The Joy of Learning and Chewing Chappies

Today I bought a Kit Kat bar at the café across the road from College SA’s offices. I gave my money, got my Kit Kat, and took my R2 change. And then I decided to do something that I haven’t done since primary school: I bought a whole handful of Chappies.

As I sit down now behind my desk and shove the first little colourful square into my mouth, I can’t help but think back to those good old school days. I remember sitting down and eating Chappies with my friends (with a whole pocketful still to go) and swapping ‘Did you know?’ facts with them. Those ‘Did you know?’ facts were (and still are) written on the inside of each Chappie wrapper.

Did you know? Hurricanes start to take shape when the sea surface temperature is at least 27 degrees Celsius”

“Did you know? The Southeast Asia is the oldest rainforest in the world. It has been around for over 70 million years.”

Did you know? Deserts cover a third of the world’s surface”

(Obviously I had an environment-themed Chappie here).

Reading my Chappie facts (while chewing away), I can’t help but experience that same pleasure I felt back then. The pleasure of discovering another little fact and thinking, “No, I didn’t know that. But I do now!” I realise now that part of the joy I experienced when I was younger, was due to the pleasure one gets from learning and knowing new things.

Did you know? Human beings experience actual pleasure from learning.”

Jordan Litman, a professor at the University of South Florida,even published a paper on it, stating that the satisfaction we feel when learning something new is experienced in the same parts of the brain that experience satisfaction when we appease our appetites. We literally get hungry for knowledge, and experience pleasure when we appease that knowledge-hunger.

This makes me wonder about why we choose to study. Why do you study? To get a job one day? To improve yourself? To receive a diploma or certificate? These are all good reasons, I guess. But I think we all too often forget about the joys of learning when we study. We get so caught up in the piece of paper that a course promises (the certificate or diploma or degree) that we completely forget to enjoy the process of learning.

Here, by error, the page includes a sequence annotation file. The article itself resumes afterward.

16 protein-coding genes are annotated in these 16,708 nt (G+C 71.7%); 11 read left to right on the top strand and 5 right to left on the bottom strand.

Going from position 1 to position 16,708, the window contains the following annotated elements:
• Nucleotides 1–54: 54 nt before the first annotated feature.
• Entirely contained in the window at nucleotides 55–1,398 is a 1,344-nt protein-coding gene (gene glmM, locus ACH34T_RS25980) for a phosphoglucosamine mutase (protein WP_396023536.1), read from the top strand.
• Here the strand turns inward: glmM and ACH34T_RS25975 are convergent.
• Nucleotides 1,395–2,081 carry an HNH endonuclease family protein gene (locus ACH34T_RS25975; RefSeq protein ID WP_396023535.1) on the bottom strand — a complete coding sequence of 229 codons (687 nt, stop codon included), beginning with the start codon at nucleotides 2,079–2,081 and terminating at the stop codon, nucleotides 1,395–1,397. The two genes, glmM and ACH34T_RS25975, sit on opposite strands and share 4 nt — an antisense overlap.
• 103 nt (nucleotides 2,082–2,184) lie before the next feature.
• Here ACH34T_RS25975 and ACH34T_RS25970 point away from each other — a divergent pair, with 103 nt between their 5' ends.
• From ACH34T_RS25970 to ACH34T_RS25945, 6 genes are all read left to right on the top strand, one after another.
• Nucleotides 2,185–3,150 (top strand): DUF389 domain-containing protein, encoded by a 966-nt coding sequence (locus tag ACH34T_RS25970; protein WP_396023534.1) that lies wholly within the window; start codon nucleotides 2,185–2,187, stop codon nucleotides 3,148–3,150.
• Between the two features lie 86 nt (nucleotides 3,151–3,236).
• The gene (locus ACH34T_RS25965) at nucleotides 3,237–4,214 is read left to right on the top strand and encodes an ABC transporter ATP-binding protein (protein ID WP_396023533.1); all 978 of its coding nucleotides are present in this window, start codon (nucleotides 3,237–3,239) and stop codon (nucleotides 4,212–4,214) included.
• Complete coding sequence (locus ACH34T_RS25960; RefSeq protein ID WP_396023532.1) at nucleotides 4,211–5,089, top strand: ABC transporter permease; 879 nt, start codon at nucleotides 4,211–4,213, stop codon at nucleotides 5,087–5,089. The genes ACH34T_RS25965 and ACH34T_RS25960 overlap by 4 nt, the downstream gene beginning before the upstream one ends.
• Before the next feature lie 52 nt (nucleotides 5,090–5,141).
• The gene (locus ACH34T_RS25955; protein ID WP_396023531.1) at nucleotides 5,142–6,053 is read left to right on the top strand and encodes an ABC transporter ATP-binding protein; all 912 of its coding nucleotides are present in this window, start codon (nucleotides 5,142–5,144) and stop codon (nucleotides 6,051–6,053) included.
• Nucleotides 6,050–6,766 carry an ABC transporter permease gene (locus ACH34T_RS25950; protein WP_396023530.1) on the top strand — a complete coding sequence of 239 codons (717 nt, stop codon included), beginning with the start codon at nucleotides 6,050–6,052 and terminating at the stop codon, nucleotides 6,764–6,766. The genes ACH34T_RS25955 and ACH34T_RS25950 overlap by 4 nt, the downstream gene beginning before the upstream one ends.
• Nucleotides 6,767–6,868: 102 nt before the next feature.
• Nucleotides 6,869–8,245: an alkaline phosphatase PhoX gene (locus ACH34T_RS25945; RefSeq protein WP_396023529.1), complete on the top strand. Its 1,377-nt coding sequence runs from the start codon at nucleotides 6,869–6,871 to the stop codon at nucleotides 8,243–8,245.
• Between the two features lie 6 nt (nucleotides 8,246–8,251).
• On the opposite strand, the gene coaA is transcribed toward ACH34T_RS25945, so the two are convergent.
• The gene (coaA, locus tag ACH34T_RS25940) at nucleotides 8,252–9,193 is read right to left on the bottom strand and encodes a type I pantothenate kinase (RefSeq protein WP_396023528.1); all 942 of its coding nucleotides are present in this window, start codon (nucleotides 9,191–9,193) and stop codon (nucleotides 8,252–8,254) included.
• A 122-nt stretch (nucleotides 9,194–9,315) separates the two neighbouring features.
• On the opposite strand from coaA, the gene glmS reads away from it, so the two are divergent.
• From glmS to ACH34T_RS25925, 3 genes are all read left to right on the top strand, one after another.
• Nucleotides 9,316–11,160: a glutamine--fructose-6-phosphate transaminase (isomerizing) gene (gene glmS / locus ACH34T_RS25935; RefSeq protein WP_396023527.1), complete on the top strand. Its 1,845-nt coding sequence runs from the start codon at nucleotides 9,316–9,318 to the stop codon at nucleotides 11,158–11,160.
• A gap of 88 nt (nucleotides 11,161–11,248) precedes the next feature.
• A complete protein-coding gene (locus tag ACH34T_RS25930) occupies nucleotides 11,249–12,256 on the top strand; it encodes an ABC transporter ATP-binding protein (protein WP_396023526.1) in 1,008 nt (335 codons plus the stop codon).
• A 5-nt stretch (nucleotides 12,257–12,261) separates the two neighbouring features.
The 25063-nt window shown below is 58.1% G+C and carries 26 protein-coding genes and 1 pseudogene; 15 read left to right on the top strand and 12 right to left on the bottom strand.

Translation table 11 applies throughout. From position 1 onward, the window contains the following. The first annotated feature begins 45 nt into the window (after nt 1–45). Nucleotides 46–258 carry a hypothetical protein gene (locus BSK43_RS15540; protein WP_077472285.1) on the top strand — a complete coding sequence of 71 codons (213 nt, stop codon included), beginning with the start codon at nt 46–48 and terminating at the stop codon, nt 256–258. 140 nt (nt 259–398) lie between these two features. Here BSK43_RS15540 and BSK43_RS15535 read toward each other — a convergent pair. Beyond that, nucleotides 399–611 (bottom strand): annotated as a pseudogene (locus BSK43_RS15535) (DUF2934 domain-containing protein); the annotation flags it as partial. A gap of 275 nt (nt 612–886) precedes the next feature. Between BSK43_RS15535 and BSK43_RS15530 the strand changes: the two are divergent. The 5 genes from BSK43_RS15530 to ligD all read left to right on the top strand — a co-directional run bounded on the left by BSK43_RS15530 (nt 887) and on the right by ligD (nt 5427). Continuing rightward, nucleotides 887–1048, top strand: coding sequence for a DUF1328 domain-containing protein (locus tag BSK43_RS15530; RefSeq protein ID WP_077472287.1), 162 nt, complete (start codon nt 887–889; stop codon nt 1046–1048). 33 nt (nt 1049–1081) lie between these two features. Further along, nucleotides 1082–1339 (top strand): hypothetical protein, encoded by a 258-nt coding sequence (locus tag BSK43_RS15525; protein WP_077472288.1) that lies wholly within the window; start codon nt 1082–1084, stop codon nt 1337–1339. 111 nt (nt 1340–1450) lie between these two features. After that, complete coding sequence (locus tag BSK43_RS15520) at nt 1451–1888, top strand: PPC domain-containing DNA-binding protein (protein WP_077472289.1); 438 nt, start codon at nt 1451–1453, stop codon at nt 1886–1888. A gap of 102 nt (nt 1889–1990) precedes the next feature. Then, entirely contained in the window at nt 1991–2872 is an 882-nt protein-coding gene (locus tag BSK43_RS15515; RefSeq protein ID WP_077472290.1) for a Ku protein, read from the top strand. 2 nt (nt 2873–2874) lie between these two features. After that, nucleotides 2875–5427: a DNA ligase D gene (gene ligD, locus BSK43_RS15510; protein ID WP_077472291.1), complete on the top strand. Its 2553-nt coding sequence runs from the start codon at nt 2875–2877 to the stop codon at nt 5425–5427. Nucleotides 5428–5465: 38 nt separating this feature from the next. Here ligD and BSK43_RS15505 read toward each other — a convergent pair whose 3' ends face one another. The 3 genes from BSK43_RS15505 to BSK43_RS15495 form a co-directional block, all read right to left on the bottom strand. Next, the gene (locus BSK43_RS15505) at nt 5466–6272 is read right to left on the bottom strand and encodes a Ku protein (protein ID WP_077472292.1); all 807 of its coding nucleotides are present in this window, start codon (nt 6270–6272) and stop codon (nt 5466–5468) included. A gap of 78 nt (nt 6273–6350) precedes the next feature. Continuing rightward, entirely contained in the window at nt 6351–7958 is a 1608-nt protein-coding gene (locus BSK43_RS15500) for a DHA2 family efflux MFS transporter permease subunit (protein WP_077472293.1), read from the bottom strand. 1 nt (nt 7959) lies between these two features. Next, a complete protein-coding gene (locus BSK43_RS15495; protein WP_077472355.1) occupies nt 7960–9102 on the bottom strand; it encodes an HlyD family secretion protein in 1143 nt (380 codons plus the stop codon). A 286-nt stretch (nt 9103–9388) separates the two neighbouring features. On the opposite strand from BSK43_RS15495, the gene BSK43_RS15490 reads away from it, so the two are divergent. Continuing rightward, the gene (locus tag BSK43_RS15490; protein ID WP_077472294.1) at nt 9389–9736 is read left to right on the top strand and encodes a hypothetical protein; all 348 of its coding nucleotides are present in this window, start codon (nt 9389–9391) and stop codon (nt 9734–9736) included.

“Curiosity is a gift, a capacity of pleasure in knowing,” wrote John Rushkin. We are curious beings and we get pleasure from satisfying our curiosity. And what’s more: learning is the cornerstone of self-advancement, self-improvement, and personal (and professional) growth. And this is the focus of many of our provider programmes.

At College SA, we offer provider programmes to give you the knowledge that you want and need, without requiring you to spend a fortune on your education. Remember: knowledge is power; a diploma is just a piece of paper. It’s not the Chappie wrapper, but the facts written on it, that really matter.
You should study for the knowledge, and the pleasure of knowing, rather than just for the piece of paper you’ll get at the end, because:

An investment in knowledge pays the best interest

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The value of high numbers

I have great respect for communities and societies who value older generations. I wish that we could all value and respect other people’s life experience and wisdom.

As a society, I think that we should embrace getting older, for every wrinkle tells a story. There have been some fantastic role models who became more influential with age, and whose stories became that much more powerful as they got older. Nelson Mandela, Gandhi, Mother Theresa – the list goes on and on.

How can we not learn from these great teachers? How can we not embrace the beauty of age and wisdom?

If I could change society, I would start by placing more emphasis, value and importance on older generations. We can learn incredible things from them.

Have you ever sat down with a grandparent, parent or older family member and listened to their life story? They can take us to places we have never been before. They can take us on journeys of pain, love, triumph and glory.

Too often, we fail to acknowledge just how much we can learn from the older generations.

When I opened my ears and started listening to my own family’s stories, I was really amazed at what I found out. Their life stories are absolutely incredible. I am proud of their accomplishments, and proud to be a member of my family.

The next time you see an elderly person in the shop, driving annoyingly slowly in front of you, or struggling to walk up a flight of stairs, don’t just get irritated – stop to smile at them, help them, and acknowledge that they are somebody special.

For all you know, they may just be the founder of a big franchise store, or someone who defended one of your family members in a fight or argument of some sort. They may have made a powerful contribution to the world. They are someone’s mother or father, brother or sister, and more than likely the greatest love of someone’s life. Let us love the older generations. They have given us so much.

And in order for us to ensure that we are great examples for future generations, just as the older generations are for us, we should embrace every opportunity to increase our knowledge. One way of doing this is by taking distance learning courses in our spare time.

“Live as if you were to die tomorrow. Learn as if you were to live forever.”
― Mahatma Gandhi